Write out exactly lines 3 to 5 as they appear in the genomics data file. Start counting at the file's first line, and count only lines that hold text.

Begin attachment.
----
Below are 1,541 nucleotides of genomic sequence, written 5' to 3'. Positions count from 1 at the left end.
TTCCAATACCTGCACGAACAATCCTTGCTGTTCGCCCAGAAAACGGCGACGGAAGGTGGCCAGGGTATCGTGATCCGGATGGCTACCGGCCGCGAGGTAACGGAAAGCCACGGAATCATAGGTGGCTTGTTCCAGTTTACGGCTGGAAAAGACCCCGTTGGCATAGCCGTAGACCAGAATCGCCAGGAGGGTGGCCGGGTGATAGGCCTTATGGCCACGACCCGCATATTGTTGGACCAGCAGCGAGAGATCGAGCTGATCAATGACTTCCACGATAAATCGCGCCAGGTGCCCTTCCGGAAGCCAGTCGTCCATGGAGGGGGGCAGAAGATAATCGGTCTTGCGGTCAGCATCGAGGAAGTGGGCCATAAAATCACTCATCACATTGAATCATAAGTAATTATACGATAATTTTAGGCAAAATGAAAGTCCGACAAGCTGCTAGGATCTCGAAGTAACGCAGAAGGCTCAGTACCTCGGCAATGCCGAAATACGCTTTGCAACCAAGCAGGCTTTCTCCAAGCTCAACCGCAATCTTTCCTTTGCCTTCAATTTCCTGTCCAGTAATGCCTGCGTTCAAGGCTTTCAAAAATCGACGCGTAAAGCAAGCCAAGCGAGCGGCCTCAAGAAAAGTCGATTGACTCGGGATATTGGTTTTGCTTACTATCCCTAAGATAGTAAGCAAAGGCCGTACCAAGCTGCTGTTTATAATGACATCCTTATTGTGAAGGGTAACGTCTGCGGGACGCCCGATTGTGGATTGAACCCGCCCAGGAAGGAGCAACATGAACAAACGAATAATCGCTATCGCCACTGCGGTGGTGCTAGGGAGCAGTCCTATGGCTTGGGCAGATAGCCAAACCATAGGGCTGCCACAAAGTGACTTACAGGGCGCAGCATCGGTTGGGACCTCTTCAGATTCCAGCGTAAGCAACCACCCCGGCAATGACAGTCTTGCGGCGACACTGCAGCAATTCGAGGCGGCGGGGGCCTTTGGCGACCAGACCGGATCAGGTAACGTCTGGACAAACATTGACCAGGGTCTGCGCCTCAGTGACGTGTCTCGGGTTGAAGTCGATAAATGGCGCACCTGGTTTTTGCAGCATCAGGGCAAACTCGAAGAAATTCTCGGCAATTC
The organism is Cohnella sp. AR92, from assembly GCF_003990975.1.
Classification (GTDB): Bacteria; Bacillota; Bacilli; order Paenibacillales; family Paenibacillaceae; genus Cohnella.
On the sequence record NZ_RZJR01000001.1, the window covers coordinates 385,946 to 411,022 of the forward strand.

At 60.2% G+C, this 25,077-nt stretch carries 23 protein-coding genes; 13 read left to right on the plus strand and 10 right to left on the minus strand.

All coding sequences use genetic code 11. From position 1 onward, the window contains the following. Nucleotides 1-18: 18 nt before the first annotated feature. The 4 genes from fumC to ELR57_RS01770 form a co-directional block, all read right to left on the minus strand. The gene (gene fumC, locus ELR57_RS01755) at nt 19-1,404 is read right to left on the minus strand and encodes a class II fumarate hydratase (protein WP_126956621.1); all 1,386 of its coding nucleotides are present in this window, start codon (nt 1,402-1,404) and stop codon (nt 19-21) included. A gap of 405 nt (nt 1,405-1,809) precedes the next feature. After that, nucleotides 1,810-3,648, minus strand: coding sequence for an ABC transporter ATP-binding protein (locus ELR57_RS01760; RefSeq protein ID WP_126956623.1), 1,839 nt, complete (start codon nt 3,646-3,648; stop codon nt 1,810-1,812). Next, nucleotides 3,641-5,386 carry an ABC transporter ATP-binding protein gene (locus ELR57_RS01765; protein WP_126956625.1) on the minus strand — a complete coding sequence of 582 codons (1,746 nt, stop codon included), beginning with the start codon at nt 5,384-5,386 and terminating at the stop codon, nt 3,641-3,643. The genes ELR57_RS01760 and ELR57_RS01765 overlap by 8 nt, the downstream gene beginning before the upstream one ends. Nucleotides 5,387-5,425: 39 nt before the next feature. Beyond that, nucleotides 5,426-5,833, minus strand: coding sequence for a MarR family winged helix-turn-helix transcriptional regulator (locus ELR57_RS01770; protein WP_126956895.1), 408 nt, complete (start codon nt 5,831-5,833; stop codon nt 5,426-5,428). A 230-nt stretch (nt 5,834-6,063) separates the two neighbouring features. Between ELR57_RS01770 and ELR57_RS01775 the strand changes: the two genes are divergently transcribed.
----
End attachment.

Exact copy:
The organism is Cohnella sp. AR92, from assembly GCF_003990975.1.
Classification (GTDB): Bacteria; Bacillota; Bacilli; order Paenibacillales; family Paenibacillaceae; genus Cohnella.
On the sequence record NZ_RZJR01000001.1, the window covers coordinates 385,946 to 411,022 of the forward strand.